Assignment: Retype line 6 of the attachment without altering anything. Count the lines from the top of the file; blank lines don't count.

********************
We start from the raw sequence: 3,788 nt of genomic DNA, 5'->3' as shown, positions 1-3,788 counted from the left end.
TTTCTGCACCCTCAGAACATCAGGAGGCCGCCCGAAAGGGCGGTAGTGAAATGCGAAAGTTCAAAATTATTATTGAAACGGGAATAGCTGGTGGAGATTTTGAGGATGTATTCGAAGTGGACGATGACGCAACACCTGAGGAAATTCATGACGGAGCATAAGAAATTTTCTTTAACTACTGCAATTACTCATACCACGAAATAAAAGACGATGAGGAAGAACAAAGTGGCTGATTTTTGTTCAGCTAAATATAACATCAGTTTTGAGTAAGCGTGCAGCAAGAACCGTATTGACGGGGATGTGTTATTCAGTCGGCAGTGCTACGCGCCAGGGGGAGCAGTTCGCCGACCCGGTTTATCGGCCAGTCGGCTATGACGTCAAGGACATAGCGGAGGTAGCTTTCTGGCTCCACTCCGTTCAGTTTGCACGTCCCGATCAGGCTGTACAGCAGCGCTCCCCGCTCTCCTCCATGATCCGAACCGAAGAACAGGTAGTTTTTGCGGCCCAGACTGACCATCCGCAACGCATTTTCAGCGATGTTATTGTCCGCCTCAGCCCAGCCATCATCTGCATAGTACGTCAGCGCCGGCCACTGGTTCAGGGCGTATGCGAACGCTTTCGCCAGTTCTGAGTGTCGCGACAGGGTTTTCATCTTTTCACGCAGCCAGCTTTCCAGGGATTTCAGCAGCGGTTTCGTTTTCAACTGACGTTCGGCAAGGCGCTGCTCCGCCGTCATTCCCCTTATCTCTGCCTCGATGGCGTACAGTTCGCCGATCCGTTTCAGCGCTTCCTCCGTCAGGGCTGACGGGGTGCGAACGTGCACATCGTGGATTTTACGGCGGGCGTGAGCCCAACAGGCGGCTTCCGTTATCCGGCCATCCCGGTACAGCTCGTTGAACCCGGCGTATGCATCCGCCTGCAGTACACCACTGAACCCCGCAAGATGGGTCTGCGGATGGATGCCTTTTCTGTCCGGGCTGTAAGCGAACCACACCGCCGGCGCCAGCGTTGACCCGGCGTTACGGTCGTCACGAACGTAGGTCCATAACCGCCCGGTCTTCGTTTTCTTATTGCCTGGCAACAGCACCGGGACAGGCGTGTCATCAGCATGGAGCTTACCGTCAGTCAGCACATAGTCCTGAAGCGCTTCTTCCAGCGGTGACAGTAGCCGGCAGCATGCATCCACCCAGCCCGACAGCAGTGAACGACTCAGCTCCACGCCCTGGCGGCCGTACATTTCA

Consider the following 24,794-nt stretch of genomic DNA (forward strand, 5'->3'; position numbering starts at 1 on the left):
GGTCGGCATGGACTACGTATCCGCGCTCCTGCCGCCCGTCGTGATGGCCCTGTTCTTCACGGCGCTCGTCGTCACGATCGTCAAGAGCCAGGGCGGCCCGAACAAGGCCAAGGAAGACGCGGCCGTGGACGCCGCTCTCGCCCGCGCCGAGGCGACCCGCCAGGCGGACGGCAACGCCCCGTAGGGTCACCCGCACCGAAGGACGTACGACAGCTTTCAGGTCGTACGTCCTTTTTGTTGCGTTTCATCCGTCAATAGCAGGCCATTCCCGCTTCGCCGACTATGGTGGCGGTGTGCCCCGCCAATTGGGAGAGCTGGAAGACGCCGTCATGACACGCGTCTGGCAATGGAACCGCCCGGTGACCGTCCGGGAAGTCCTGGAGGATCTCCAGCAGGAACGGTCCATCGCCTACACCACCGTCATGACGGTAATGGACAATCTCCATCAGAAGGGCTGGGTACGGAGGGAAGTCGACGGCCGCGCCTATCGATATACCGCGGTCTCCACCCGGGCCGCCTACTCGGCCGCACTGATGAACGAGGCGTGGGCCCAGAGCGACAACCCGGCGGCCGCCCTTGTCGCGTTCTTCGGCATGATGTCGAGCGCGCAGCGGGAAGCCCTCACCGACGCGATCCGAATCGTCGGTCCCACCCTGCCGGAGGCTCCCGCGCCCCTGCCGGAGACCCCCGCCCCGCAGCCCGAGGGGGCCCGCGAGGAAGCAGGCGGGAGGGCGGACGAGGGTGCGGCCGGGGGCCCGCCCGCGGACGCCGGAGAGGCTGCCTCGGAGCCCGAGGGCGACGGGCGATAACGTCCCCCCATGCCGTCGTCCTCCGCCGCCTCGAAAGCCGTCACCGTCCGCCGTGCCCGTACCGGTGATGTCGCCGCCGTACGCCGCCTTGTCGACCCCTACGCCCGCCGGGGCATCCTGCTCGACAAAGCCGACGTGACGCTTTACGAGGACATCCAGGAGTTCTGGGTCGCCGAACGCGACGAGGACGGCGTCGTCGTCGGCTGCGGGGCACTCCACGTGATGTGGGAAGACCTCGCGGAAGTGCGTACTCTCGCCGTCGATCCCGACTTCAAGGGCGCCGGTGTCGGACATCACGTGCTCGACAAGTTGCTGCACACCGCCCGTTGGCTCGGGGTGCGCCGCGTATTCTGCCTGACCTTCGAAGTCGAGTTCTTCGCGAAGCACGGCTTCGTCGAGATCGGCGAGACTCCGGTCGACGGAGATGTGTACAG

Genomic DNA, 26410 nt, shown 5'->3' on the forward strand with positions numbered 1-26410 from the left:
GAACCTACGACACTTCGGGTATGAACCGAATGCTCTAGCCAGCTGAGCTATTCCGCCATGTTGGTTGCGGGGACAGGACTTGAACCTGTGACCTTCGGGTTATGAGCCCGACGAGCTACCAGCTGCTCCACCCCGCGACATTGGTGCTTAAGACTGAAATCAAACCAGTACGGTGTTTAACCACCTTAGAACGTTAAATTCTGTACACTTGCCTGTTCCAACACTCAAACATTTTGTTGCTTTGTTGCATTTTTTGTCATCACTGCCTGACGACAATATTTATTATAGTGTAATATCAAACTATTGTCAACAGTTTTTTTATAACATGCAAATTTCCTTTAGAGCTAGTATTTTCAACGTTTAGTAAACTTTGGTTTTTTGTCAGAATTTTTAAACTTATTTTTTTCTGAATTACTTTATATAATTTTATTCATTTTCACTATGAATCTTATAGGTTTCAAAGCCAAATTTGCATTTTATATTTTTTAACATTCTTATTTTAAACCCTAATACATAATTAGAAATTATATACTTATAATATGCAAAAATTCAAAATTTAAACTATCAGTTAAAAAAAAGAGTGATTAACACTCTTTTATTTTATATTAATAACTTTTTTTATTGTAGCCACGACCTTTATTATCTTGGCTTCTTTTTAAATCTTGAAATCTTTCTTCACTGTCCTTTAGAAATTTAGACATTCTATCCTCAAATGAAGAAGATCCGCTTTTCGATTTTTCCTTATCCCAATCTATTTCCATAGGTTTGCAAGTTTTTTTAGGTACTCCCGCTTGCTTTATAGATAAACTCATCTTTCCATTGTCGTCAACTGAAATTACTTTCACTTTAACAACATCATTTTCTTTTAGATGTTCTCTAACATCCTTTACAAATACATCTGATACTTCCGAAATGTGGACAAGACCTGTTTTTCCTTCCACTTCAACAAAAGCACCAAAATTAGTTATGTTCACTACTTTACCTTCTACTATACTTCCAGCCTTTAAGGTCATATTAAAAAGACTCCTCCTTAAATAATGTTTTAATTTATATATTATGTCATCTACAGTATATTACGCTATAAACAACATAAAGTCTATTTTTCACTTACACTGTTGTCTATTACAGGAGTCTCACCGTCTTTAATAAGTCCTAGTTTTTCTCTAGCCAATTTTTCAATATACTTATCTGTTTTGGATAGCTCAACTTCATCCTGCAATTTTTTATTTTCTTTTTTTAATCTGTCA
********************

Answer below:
GAACCTACGACACTTCGGGTATGAACCGAATGCTCTAGCCAGCTGAGCTATTCCGCCATGTTGGTTGCGGGGACAGGACTTGAACCTGTGACCTTCGGGTTATGAGCCCGACGAGCTACCAGCTGCTCCACCCCGCGACATTGGTGCTTAAGACTGAAATCAAACCAGTACGGTGTTTAACCACCTTAGAACGTTAAATTCTGTACACTTGCCTGTTCCAACACTCAAACATTTTGTTGCTTTGTTGCATTTTTTGTCATCACTGCCTGACGACAATATTTATTATAGTGTAATATCAAACTATTGTCAACAGTTTTTTTATAACATGCAAATTTCCTTTAGAGCTAGTATTTTCAACGTTTAGTAAACTTTGGTTTTTTGTCAGAATTTTTAAACTTATTTTTTTCTGAATTACTTTATATAATTTTATTCATTTTCACTATGAATCTTATAGGTTTCAAAGCCAAATTTGCATTTTATATTTTTTAACATTCTTATTTTAAACCCTAATACATAATTAGAAATTATATACTTATAATATGCAAAAATTCAAAATTTAAACTATCAGTTAAAAAAAAGAGTGATTAACACTCTTTTATTTTATATTAATAACTTTTTTTATTGTAGCCACGACCTTTATTATCTTGGCTTCTTTTTAAATCTTGAAATCTTTCTTCACTGTCCTTTAGAAATTTAGACATTCTATCCTCAAATGAAGAAGATCCGCTTTTCGATTTTTCCTTATCCCAATCTATTTCCATAGGTTTGCAAGTTTTTTTAGGTACTCCCGCTTGCTTTATAGATAAACTCATCTTTCCATTGTCGTCAACTGAAATTACTTTCACTTTAACAACATCATTTTCTTTTAGATGTTCTCTAACATCCTTTACAAATACATCTGATACTTCCGAAATGTGGACAAGACCTGTTTTTCCTTCCACTTCAACAAAAGCACCAAAATTAGTTATGTTCACTACTTTACCTTCTACTATACTTCCAGCCTTTAAGGTCATATTAAAAAGACTCCTCCTTAAATAATGTTTTAATTTATATATTATGTCATCTACAGTATATTACGCTATAAACAACATAAAGTCTATTTTTCACTTACACTGTTGTCTATTACAGGAGTCTCACCGTCTTTAATAAGTCCTAGTTTTTCTCTAGCCAATTTTTCAATATACTTATCTGTTTTGGATAGCTCAACTTCATCCTGCAATTTTTTATTTTCTTTTTTTAATCTGTCA